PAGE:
The “We Can Do It” poster created by the War Department to recruit women for industry, has taken on a life of its own, spanning generations. The image has been used on kids’ lunch boxes and campaign mailers. Recently I discovered P!nk’s video — her “Rosie” is a champion for the underdog. Check it out: http://blogs.laweekly.com/westcoastsound/2010/11/pink_rosie_riveter.php
Now I know about aluminum primer, which is useful information if you plan to paint aluminum.
The decals came from a sign shop in San Mateo. They did a great job, but I’d have gone elsewhere if I’d known about the dead end street. Let’s just say I need practice backing the trailer. It was a twelve minute turn around.
It wasn’t as bad as I thought it would be. I discovered rubbing compound. Who knew that fifty-seven years of oxidation would buff off? I bought one of every compound they carried at Napa Auto Supply and went to work. The stuff that exfoliated best was for polishing mag wheels.
The camper needs a name. Mighty Mouse was suggested. Mighty Mouse might be about the right vintage.
This gallery contains 5 photos.
That’s what came to mind when I first arrived at Vintage Campers in Peru, Indiana. I’d foolishly worried about not being able to find the place. Proprietor Dan Piper explained that he’d “got the disease … Continue reading
Airstreams are the Cadillacs of tin can campers. In Wax, Tilly lives in a sixteen foot beauty in Parking Lot C. I found a 1948 Wee Wind, restored, for thirty-eight thousand dollars — about thirty-six thousand more than I intended to spend.
I reviewed my criteria: ideally mid-century antique, polished aluminum, light enough to be pulled by my Ranger and road-worthy. And of course cheap. Which ruled out anything called Airstream. I had to broaden my search.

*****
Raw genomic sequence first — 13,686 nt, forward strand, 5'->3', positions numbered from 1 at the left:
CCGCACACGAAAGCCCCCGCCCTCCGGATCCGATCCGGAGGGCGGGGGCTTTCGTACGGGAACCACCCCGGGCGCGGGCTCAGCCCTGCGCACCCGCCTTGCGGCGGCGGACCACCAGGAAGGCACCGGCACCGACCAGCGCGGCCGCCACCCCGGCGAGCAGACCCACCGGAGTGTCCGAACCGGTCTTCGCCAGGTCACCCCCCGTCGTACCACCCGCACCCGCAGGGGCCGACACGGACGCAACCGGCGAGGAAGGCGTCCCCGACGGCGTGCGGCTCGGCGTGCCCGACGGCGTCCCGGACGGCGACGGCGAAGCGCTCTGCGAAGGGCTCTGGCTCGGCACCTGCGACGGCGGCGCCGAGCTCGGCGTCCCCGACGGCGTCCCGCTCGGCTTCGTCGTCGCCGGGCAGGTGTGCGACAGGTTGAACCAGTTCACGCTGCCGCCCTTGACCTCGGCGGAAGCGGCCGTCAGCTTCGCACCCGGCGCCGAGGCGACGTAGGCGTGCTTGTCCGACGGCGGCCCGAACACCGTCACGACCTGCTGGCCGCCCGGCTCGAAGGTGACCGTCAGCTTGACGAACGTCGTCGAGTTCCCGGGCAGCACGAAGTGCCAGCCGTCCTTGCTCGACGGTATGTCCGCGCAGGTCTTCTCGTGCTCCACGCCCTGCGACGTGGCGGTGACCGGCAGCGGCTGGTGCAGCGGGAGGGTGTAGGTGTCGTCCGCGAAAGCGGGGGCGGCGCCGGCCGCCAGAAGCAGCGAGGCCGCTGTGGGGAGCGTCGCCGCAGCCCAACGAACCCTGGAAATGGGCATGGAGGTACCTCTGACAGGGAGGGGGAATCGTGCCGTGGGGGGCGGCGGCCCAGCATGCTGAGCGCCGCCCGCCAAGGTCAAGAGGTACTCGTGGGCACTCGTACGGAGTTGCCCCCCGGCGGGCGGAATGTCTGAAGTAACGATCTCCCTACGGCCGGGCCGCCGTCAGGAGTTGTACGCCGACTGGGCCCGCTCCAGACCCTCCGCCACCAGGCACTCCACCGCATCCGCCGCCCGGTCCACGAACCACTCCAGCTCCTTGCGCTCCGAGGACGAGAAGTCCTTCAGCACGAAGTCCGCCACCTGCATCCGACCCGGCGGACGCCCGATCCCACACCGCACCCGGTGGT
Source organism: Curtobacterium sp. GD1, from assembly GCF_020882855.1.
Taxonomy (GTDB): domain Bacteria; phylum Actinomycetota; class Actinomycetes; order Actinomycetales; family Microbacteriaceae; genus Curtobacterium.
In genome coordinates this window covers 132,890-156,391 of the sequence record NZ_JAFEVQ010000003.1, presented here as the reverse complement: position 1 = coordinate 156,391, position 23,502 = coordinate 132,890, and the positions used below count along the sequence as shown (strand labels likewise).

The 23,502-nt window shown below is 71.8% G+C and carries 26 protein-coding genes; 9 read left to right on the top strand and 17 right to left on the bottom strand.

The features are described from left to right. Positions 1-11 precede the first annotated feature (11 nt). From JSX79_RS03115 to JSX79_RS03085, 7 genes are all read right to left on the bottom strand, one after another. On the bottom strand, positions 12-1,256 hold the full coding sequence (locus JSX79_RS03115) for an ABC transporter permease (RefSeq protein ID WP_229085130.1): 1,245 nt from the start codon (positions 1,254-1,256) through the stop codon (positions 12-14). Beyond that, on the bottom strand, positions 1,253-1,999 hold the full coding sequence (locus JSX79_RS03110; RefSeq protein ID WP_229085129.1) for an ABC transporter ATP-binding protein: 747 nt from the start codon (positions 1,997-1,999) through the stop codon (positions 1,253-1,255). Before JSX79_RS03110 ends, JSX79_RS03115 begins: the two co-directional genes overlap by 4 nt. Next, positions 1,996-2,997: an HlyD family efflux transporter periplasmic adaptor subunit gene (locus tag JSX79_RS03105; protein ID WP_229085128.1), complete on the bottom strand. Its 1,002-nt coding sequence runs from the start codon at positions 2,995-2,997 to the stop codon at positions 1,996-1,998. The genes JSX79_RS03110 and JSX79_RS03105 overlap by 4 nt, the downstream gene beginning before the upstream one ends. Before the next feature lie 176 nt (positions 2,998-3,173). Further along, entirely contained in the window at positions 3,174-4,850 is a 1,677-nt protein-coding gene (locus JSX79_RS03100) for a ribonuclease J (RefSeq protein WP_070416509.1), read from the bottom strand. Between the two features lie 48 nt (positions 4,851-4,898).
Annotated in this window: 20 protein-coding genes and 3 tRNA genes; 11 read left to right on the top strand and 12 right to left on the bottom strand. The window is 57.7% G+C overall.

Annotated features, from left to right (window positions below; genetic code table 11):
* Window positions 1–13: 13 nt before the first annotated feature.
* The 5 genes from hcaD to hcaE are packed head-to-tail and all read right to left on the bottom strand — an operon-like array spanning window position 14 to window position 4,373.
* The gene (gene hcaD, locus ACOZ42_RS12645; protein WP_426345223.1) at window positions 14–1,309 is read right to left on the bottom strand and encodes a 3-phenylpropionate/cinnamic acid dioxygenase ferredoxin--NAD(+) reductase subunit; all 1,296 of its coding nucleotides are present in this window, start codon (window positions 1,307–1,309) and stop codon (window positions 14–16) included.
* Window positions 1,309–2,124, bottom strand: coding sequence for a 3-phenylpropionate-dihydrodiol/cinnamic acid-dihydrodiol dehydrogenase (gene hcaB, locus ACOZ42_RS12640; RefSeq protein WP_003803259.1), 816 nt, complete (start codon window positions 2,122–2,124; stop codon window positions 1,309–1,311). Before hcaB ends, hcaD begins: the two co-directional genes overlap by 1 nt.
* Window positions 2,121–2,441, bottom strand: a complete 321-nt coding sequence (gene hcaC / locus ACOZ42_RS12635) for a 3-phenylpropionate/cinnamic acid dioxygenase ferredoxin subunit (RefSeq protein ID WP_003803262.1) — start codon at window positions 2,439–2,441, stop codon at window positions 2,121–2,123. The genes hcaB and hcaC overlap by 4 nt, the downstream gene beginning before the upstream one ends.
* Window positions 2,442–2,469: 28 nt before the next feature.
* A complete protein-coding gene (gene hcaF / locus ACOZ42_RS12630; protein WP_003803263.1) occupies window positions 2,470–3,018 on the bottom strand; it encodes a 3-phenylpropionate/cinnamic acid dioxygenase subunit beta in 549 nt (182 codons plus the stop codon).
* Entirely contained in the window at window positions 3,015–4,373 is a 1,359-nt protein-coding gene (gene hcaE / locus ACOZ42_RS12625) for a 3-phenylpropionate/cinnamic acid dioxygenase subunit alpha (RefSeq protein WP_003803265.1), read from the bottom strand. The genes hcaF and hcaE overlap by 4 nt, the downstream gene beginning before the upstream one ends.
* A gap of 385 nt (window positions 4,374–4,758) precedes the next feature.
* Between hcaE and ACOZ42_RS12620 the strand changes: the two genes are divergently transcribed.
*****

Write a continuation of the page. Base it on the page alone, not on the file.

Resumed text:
A cruise through cyberspace brought me to a field in Peru, Indiana, and my introduction to the rare Beemer travel trailer. The owner, Dan Piper, has assured me the trailer will polish to a mirror finish if I put the time in. The tires are new and it comes with a spare. It’s ready to roll. The work it needs is cosmetic and I can do it myself. I think I’ve found my tin can camper.
In “Wax” Tilly discovers a shortage of housing near the Richmond shipyards and is offered an Airstream …
About ten years ago, I was accumulating found construction materials for my beach shack. I was collecting granite countertop scraps when Rube read about a bowling alley that was being deconstructed in Oakland. Rube decided that an old bowling lane would be the perfect material for unique countertops — especially if you could preserve the lane markings in the final finish. Of course I loved the idea. “It would be very cool,” I agreed.
I imagine he was grinning as he hung up the phone, knowing I spend hours trying to track down an architectural salvage company with a bowling alley in the inventory. He probably thought I’d get into a bidding war for the material. I did eventually find it. But the wood had been piled outdoors, and a late season storm had ruined it.
I’ll never learn. Or maybe I don’t want to. I think often of Rube’s idea to build a straw bale Italian villa. You’ve got to admit, it’s a great idea. Great ideas aren’t always practical.
In early March, Rube called me to tell me his in-laws Elly and Ernie, in Minden, Nevada, had an old travel trailer that a renter had left behind. He said they would give it to me. I’d been toying with the idea of a camping book tour — my characters lived in an Airstream during the war — and here was an offer of a free camper. The details were vague, but I hadn’t seen Elly and Ernie in more than a year, and a drive over the Sierra seemed like a fine Sunday activity. Maybe it was meant to be.
Long story short: it wasn’t. Rube had misjudged the size of the trailer by 50%; there was no way my Ranger would pull it. And among the many things it needed, it needed tires — which is probably why it was left behind. But the die was cast and I was now convinced that I needed a vintage camper for my book tour.